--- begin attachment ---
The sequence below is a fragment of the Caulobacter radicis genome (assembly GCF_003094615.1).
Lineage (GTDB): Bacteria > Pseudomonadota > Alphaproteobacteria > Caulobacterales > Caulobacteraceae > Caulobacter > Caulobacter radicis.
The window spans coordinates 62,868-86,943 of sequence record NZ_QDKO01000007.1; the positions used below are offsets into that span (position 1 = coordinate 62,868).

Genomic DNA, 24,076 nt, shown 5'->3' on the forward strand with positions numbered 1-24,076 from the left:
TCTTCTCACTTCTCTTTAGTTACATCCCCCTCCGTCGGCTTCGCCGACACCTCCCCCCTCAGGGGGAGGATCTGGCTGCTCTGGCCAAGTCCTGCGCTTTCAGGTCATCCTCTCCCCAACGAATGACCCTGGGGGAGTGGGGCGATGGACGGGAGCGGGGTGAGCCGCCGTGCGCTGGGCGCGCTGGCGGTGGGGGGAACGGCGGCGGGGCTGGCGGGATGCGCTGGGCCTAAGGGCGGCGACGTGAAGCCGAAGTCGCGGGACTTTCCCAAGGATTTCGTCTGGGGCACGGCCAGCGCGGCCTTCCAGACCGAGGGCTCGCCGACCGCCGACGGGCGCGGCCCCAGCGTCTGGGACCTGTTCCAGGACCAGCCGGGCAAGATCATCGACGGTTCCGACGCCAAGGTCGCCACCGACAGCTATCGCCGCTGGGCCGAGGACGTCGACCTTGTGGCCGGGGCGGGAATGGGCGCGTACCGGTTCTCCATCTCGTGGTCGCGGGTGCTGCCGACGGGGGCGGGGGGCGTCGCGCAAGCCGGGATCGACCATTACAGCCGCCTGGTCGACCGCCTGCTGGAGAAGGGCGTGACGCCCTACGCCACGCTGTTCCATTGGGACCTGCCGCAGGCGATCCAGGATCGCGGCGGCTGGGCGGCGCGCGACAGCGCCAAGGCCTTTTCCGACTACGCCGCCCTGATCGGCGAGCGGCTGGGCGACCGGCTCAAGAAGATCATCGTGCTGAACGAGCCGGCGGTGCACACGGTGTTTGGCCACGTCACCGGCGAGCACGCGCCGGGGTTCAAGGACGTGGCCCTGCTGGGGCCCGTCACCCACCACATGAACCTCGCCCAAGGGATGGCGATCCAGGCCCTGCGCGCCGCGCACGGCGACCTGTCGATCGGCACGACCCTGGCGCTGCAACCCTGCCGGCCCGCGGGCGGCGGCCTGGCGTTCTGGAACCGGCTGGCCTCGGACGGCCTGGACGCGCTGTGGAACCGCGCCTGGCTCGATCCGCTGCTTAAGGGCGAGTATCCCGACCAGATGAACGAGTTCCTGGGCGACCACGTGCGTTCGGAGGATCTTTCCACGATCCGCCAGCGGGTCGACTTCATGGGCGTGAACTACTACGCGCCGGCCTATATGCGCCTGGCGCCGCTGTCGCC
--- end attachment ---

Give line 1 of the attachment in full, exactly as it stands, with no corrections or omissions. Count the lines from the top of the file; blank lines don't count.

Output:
The sequence below is a fragment of the Caulobacter radicis genome (assembly GCF_003094615.1).